If cows are inseminated too early the sperm will no longer be viable when they meet the egg; if they're inseminated too late then the reverse will occur.
However, there is more leeway with the former than the latter. The golden rule of timing of insemination remains: inseminate before the cow releases the egg ('ovulation') - we want the sperm to be in the oviduct before the egg gets there.
This means that the timing of insemination is based on predicting when ovulation is likely to occur not when it has occurred. In the cow, ovulation occurs 24 to 32 hours after the start of standing heat; this means that we can tie the timing of insemination to observing heat, with initial research showing that the best conception rates occurred when cows were inseminated from mid oestrus until 2 to 3 hours after the end of oestrus.
This research led to the development of the 'am/pm rule' - where a cow which was seen on heat in the evening was inseminated the next morning, while a cow that was seen on heat in the morning was inseminated the following evening.
However, the modern dairy cow shows heat less intensely (fewer than 50% of cows in oestrus stand to be mounted compared to >70% in the 1980s) and shows it for a shorter period of time (duration of standing oestrus has decreased from an average of 15 hours to 5 hours), so the question is often asked as to whether the am/pm rule needs to be changed.
When determining the answer to when to inseminate, the first question to ask is: how good is heat detection? If there are two periods of targeted observation for heat detection every day AND the proportion of cows submitted is relatively high, then the am/pm rule is likely to still be optimum, with recent research showing that insemination 12 hours after the start of oestrus activity still results in the best conception rates.
If the proportion of cows submitted is low, because of relatively poor heat detection or cows not showing heat intensely, or if two periods of dedicated heat observation per day are not feasible, then the 'am/am and pm/am rule' may produce the best results. That is cows recorded as being on heat the previous evening and the current morning all get inseminated that morning, as this will limit the proportion of cows which are inseminated too late.
Although it is often suggested as an option when fertility is poor, inseminating once-a-day is not just effective when you have poor heat detection and low conception rates. Inseminating all cows once a day in the morning is the standard system used in New Zealand, which has an average 3-week submission rate of 82% and a first service conception rate of 48%, figures that are much higher than the average in the UK. So inseminating everything in the morning is not just a solution for poor submission rates but can work on farms with good fertility too.
The optimum figure of 12 hours between onset of oestrus and insemination is based on cows ovulating between 24 and 32 hours after the start of oestrus. A significant proportion of cows (up to 20% in some studies) have longer intervals, such cows will have lower conception rates but be otherwise normal. They are often referred to as 'repeat breeder' cows, as they come into heat at the right intervals but don't get pregnant. In such cows the use of GnRH at the time of AI ('holding injection') can improve their conception rate, by bringing forward ovulation and, therefore, reducing the risk that the interval between insemination and ovulation is too long.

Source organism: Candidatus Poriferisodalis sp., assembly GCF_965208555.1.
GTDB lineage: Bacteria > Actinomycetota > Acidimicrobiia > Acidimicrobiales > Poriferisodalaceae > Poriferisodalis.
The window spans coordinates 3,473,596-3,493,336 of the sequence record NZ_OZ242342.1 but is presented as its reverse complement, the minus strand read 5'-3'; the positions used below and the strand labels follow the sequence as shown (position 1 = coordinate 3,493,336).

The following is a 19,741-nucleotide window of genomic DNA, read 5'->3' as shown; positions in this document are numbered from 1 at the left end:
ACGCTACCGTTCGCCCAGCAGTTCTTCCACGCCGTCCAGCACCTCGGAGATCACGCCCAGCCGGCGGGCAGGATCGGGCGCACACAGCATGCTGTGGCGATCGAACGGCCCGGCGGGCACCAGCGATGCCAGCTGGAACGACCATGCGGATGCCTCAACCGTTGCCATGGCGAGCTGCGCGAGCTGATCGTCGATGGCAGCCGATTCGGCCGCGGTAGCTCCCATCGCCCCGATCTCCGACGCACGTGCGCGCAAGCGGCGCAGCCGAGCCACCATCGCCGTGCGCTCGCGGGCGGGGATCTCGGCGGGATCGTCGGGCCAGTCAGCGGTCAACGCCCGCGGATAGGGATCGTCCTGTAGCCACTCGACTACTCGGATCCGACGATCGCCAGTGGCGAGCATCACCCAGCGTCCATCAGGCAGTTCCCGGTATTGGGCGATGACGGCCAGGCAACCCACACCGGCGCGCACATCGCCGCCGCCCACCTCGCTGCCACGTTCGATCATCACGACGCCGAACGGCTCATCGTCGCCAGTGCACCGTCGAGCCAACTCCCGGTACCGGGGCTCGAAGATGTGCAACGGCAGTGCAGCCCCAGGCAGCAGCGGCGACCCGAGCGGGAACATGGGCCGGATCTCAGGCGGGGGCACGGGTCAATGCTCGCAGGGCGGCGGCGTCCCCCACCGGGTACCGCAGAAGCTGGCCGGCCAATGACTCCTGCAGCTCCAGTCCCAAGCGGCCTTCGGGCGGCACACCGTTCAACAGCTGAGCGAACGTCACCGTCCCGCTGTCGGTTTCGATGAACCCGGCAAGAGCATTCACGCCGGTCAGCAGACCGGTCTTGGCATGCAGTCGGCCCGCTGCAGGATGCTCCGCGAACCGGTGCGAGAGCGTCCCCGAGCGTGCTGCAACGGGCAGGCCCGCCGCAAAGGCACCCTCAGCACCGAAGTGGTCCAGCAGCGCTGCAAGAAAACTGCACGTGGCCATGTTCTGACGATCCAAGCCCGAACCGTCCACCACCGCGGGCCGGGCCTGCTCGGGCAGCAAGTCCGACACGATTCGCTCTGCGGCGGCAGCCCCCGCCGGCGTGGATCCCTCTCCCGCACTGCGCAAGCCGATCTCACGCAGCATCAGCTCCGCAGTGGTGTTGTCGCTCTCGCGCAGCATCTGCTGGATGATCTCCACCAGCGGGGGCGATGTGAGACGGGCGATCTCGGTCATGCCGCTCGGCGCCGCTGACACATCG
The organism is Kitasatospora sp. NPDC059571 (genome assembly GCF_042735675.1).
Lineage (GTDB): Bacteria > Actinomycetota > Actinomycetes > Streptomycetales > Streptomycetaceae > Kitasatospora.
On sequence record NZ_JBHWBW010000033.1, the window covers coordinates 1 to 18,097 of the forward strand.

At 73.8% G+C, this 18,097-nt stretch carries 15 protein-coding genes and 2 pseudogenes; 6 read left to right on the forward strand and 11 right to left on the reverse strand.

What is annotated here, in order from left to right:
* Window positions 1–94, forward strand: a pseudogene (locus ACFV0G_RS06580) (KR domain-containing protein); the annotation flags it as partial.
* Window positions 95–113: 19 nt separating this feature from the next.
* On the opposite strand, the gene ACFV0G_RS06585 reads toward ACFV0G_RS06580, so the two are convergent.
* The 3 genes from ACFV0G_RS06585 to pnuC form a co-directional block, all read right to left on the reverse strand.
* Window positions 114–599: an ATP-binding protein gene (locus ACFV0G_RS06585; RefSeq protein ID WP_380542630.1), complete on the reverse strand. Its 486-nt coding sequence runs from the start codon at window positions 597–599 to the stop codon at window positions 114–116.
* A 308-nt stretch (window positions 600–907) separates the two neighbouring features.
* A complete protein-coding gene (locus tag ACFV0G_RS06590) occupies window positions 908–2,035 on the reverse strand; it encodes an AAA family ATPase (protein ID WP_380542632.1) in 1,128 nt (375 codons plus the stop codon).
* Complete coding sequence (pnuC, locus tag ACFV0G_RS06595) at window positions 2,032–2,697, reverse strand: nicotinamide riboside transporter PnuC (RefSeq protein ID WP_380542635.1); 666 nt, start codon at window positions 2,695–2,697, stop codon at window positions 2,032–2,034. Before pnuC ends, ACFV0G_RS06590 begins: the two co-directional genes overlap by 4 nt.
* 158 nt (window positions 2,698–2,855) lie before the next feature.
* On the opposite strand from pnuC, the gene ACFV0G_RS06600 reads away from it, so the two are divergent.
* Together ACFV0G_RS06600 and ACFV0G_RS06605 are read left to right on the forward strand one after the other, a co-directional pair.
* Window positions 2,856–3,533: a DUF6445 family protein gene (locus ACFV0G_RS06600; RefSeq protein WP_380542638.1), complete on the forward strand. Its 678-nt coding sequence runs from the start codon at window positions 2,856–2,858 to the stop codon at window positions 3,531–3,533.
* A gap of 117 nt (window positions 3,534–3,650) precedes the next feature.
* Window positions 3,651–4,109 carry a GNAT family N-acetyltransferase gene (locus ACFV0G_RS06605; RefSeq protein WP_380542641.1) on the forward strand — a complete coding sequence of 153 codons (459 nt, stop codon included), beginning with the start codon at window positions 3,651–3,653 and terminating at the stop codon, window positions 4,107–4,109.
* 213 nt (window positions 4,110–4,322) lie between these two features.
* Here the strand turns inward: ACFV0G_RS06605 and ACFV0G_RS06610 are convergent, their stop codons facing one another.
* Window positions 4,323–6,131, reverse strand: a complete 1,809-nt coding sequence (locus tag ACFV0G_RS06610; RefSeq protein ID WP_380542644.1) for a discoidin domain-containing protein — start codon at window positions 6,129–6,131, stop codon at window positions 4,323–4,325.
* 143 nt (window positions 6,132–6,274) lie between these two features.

There are a multitude of programmes designed to allow producers to use fixed time AI (FTAI) and avoid the need to detect heat. The timing of FTAI is programme specific, as different programmes induce ovulation at different times.
Progesterone-driven programmes, such as a 7-day protocol with the injection of prostaglandin (PG) on day 6, 24 hours before the removal of the progesterone device, can be followed by double fixed time AI 48 and 72 hours after device removal; in contrast PG-driven programmes should be given double fixed time (FT) AI 72 and 96 hours after the last PG injection. For both these programmes single FTAI can be used at 56 and 80 hours, respectively, but, because they don't tightly control the timing of ovulation, conception rates are likely to be reduced, particularly for PG. The choice of single FTAI or double FTAI will be dependent on farm circumstances and the cost of the semen being used.
GPG programmes (programmes which combine gonadotrophin-releasing hormone (GnRH) and PG) are designed to more tightly control the timing of ovulation and thus produce reasonable conception rates with a single FTAI. As such, timing of insemination after the last injection (the second GnRH [G]) is more critical. Ideally, cows should be inseminated 16-20 hours (and definitely no more than 24 hours) after the last injection. For large numbers of cows this may need careful planning to ensure that insemination occurs at the right time. If necessary, varying the interval between the PG and the second G over a range of 48-56 hours may ensure that the timing of the FTAI is optimal (see Figure 4).
The am/pm rule, where cows seen in heat in the evening are inseminated the next morning, and those seen in the morning the next evening, is still likely to be optimal under UK conditions, particularly when heat detection is good. However, inseminating once a day in the morning can produce results which are not markedly inferior and has significant management advantages, particularly in larger herds.
FTAI is often used as an alternative to heat detection. The timing of such insemination depends on the programme used and needs to be clear for all participants, vets, farm staff and (when large numbers are synchronised) the AI company before the programme is started.
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